Thursday, January 16, 2003

Life Imitates Dilbert: Hot air in the summer, A/C in the winter; an article in the 1/15 WSJ explains why you can't do anything about it (it's subscriber only, but I will quote liberally).
Looking for an office thermostat that actually works? Good luck and Godspeed.

You may never find it. The controls for your company's heating, ventilation and air conditioning (HVAC) are likely hidden in the office ducts. If you do spy a thermostat, it's probably locked, or encased behind shatterproof glass.

Even worse, HVAC experts acknowledge what millions of office workers have suspected all along: A lot of office thermostats are completely fake -- meant to dupe you into thinking you've altered the office weather conditions.

The specialists are unrepentant. Fed up with of complaints from sweaty men and shivering women, HVAC technicians install dummy thermostats to give workers the illusion of control. In some leased buildings, even the corporate tenants don't know the thermostats are useless. Other times, it's the companies themselves, barraged with calls from workers, who ask the landlord's HVAC technicians to "fix" things.
And there's more.
Richard Dawson, an HVAC specialist from Homer, Ill., who has several landlord clients, says too many office workers feel their environment is "anything but what they want it to be." Better to install a dummy when they're out to lunch, he figures. He estimates that 90% of office thermostats are dummies (others say it's below 2%).

Does he feel bad? "I did what my employer told me to do," Mr. Dawson says. The complainers in the cubicles wore him out. "You just get tired of dealing with them and you screw in a cheap thermostat. Guess what? They quit calling you."
I guess we know what becomes of over-the-hill game show hosts now. But wait there's more.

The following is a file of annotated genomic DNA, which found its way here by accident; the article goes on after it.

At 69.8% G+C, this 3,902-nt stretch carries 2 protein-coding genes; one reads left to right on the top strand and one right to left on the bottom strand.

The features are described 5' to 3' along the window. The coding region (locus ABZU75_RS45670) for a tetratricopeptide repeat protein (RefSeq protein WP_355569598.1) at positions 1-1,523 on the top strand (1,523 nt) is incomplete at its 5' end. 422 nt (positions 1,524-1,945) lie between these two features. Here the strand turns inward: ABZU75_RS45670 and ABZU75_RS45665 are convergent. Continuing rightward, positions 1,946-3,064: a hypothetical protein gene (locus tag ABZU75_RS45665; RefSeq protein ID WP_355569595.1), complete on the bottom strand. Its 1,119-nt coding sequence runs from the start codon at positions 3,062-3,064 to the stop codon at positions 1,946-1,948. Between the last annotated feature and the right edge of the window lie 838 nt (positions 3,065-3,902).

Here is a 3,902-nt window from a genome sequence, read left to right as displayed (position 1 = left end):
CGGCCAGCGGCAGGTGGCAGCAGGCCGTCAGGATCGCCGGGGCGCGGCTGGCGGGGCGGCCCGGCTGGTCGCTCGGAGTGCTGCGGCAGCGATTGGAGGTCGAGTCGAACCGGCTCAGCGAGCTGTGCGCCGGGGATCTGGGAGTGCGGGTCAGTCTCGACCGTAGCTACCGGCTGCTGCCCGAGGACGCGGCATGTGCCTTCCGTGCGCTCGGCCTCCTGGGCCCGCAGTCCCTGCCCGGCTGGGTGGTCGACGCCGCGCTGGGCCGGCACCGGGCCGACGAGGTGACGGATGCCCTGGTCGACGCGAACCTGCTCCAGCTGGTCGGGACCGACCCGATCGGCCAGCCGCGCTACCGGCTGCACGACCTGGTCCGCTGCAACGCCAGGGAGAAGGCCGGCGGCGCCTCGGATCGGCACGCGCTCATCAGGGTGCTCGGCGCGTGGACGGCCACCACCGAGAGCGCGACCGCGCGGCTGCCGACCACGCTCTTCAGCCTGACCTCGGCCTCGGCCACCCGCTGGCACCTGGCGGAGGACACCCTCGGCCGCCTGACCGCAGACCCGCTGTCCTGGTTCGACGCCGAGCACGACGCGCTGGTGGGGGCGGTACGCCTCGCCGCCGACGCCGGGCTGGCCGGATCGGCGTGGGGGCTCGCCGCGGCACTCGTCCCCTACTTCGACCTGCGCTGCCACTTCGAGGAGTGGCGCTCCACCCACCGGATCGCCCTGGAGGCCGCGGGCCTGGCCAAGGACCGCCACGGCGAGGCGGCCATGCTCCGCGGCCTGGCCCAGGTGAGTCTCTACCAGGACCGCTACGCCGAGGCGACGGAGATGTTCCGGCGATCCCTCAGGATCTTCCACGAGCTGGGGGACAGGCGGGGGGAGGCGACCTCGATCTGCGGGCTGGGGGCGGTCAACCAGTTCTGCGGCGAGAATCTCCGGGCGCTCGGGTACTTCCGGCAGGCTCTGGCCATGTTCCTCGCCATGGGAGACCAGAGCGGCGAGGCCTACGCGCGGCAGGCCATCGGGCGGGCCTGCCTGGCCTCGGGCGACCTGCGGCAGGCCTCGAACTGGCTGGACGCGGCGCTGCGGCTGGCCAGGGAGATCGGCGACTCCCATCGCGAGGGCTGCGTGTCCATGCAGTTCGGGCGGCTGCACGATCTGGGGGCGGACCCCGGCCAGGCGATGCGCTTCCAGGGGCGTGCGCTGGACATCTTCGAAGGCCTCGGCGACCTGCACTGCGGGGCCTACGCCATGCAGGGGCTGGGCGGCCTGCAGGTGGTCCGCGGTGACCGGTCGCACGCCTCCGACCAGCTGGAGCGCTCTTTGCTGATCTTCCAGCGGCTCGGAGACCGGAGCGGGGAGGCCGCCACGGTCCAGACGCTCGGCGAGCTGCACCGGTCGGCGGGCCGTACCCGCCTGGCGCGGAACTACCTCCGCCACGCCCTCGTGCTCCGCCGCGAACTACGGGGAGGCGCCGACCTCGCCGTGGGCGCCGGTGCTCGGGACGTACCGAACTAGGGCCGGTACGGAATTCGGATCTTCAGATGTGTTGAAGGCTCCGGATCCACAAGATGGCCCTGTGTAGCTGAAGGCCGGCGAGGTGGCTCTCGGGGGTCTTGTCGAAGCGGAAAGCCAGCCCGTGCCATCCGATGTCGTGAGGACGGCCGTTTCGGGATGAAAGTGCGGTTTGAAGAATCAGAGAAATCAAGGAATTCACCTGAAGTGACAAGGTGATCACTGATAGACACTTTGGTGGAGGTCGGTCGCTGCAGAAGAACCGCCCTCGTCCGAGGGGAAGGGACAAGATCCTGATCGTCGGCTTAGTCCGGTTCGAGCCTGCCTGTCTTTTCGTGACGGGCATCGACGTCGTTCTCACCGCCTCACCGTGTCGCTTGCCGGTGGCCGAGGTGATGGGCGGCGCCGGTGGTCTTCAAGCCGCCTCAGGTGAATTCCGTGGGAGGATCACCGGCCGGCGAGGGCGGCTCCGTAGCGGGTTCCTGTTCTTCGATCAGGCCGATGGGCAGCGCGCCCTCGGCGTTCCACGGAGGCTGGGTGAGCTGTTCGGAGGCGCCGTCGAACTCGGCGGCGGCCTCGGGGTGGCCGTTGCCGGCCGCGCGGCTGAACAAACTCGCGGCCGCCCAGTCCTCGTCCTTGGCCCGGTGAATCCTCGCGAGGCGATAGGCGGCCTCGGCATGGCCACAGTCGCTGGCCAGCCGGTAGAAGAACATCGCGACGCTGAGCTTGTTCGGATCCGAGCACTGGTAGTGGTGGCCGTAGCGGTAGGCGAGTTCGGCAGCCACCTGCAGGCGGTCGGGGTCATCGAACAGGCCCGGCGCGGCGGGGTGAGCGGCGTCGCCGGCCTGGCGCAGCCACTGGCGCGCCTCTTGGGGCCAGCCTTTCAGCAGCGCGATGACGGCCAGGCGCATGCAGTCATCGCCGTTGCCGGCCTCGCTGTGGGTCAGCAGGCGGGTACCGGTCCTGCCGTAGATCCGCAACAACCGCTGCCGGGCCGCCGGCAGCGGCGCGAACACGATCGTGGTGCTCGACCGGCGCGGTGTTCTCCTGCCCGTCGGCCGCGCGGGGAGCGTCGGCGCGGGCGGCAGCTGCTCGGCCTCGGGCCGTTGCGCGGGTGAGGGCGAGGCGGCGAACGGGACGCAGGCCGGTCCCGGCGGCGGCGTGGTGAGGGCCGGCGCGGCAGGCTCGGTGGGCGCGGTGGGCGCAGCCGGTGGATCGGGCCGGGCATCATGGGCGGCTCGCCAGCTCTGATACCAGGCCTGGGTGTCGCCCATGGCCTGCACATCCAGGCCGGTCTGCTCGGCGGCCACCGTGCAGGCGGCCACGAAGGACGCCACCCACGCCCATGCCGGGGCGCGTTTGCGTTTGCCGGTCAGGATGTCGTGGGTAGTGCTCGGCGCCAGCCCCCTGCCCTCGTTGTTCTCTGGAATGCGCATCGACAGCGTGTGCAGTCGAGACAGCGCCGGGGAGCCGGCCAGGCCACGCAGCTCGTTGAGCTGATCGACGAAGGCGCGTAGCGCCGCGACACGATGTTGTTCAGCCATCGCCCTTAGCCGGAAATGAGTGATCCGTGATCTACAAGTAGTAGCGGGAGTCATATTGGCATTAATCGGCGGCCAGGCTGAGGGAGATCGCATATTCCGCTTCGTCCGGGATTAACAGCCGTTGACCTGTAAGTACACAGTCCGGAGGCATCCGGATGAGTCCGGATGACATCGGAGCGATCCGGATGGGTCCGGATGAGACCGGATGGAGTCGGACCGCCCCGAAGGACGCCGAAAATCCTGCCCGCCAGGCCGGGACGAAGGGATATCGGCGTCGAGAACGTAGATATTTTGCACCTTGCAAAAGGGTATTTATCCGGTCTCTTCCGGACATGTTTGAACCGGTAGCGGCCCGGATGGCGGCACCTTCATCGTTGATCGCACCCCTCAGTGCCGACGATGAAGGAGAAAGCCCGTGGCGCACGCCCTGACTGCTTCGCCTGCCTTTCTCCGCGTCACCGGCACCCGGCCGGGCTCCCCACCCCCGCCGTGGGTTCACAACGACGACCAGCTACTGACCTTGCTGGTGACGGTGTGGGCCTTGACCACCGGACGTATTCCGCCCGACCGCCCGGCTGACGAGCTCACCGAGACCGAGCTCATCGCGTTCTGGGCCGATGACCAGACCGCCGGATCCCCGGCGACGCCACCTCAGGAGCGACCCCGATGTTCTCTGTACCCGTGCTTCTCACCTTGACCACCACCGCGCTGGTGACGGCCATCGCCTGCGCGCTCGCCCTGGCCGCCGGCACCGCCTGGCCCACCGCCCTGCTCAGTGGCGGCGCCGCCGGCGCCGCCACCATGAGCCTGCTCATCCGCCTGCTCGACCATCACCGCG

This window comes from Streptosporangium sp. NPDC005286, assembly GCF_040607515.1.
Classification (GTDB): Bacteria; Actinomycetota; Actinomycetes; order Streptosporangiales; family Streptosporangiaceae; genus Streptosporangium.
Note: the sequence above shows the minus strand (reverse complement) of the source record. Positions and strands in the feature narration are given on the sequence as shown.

That's just one of several examples where the mere illusion of control seems to satisfy us. Plenty of placebo buttons give the same false impression. That "close door" button on elevators? It won't work unless you're a fireman or an elevator operator with special access to the system. The rest of the time, in deference to various building codes, it's deactivated, according to engineers at Otis Elevator.
I don't know if I buy that. I swear those buttons work; maybe only 10 percent of the time, but still.
The average office worker almost has to be a NASA engineer to get these thermostats working. That's exactly what Scott Packard is. The 39-year-old staff engineer, who works for NASA's Jet Propulsion Laboratory in Pasadena, Calif., has used various illicit techniques to control climate at the different offices he has worked in, including obtaining a rare wrench to remove a thermostat cover.

He and other suffering employees have been known to hold a desk lamps or computer monitor up to the sensor to fool thermostats into turning on the AC. For heat, they strap a baggie full of ice water to it.
Non-working thermostats would be a luxury for me. The thermostats where I work are designed to react randomly to any adjustment. To address the problem the HVAC folks posted a sign over the thermostat that says, "Watch the swearing, please."